We did have the inevitable stomach issues during and after the trip. M likely ate something bad on Wednesday, and threw up overnight and Thursday morning. C and L both had lower GI issues that caused some trouble. And I think all of us have had lower GI “looseness” since we got back. I’m having some issues today, but let’s stop right there. Some of that can just be attributed to the amount of food we ate, I think.

C made a friend. The night we went to the Japanese steakhouse we sat by a family from the UK. We chatted them up and the next day their 10-year-old daughter and C started hanging together. They were kind of inseparable for the next five days. M and L also played with some sisters from New Jersey a couple days, but they didn’t get nearly as friendly with them as C did with her friend.

Once upon a time I spoke a fair amount of Spanish. Most of that is gone but I was able to recall and use a little last week. The waitstaff who were most comfortable with English enjoyed messing with customers who said more than “Por favor” and “Gracias” to them. Most of our meals began like this:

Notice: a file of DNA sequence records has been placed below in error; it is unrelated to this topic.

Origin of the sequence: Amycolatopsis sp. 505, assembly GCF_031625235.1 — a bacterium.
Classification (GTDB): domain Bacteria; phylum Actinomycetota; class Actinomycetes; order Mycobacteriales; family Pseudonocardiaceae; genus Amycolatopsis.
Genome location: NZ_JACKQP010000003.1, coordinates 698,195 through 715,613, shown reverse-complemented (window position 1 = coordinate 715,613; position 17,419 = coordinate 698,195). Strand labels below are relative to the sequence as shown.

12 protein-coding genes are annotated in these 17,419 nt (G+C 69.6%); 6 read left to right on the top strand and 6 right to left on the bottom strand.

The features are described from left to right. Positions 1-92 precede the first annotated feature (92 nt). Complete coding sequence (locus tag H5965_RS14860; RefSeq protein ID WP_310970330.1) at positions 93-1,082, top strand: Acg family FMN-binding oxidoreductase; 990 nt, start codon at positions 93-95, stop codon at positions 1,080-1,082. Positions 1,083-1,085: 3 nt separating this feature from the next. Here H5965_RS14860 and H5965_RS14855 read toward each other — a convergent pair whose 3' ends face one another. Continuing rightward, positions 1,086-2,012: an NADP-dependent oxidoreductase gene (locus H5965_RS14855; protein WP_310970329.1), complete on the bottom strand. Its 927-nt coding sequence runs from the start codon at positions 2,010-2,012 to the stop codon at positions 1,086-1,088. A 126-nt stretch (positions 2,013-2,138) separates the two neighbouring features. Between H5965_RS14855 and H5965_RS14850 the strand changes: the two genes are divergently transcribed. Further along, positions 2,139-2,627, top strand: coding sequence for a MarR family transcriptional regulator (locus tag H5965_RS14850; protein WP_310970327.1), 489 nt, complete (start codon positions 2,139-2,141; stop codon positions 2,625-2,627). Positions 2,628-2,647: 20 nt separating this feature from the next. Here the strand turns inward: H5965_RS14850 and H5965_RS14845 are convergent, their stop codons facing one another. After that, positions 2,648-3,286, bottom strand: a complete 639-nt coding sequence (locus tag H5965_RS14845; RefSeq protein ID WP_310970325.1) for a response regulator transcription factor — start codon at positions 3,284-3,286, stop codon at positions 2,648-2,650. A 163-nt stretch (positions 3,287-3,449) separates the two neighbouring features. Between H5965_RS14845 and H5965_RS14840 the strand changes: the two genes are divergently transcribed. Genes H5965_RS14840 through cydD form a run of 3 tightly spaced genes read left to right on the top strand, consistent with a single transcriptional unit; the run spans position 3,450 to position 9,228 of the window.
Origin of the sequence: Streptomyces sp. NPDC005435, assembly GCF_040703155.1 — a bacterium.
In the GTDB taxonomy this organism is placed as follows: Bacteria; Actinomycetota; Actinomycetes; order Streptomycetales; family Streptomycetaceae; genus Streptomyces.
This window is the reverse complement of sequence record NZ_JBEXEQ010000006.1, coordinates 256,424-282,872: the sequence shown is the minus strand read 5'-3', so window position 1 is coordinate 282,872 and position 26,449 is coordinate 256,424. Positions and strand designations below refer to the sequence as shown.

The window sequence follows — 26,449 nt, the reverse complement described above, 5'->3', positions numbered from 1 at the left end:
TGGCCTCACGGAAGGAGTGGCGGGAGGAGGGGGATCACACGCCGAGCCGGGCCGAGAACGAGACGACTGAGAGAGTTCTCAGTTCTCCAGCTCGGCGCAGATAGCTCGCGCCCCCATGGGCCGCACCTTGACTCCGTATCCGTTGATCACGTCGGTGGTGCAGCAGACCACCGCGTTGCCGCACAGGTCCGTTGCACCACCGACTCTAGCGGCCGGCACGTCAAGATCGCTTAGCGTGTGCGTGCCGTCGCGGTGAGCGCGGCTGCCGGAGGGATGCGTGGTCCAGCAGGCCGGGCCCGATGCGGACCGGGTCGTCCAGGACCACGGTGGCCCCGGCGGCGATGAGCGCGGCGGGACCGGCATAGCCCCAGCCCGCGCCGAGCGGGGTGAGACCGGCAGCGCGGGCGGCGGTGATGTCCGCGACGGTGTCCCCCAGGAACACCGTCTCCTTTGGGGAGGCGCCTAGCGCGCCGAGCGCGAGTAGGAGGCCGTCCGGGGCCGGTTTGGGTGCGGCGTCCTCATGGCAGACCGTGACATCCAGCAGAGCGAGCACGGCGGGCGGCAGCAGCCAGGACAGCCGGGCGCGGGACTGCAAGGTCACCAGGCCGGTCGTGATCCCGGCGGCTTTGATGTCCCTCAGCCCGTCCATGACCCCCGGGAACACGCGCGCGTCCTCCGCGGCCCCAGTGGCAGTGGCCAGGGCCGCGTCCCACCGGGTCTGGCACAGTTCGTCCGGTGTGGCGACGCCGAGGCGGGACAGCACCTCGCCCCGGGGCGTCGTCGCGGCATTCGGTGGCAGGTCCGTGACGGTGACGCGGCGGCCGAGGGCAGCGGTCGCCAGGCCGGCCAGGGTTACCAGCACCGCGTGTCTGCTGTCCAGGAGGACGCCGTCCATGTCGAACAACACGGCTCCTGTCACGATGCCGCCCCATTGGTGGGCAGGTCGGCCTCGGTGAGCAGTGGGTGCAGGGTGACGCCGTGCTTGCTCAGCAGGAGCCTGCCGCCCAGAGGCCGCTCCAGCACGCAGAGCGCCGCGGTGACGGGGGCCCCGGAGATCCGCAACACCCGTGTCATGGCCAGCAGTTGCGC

“Hola señores, ¿como están?”
“Muy bien, gracias, ¿y tu?”
“Bien, gracias, ¿hablas español?”
“Sí, pero muy, muy poquito. That’s about all I can do, your English is much better than my Spanish!”
And then we would all laugh.

One day at the pool our waiter came around and greeted us “Hola amigos!” I was talking to one of the girls at the time so instead of ordering a Dos Equis, I ordered “Dos Amigos.” I immediately caught my mistake and corrected it, but our man Alejandro loved that. “Dos Amigos, señor? Maybe dos amigas, right!?” The rest of the day he’d come by and ask, “¿Señor, quires más Dos Amigos?” and laugh again.

Folks also liked to ask where we were from. Apparently Indianapolis isn’t well known in Mexico so we ended up just saying “near Chicago.” Then they would ask if it was much colder up there. When we told them our security camera showed the front yard covered in snow Monday morning they were all amazed.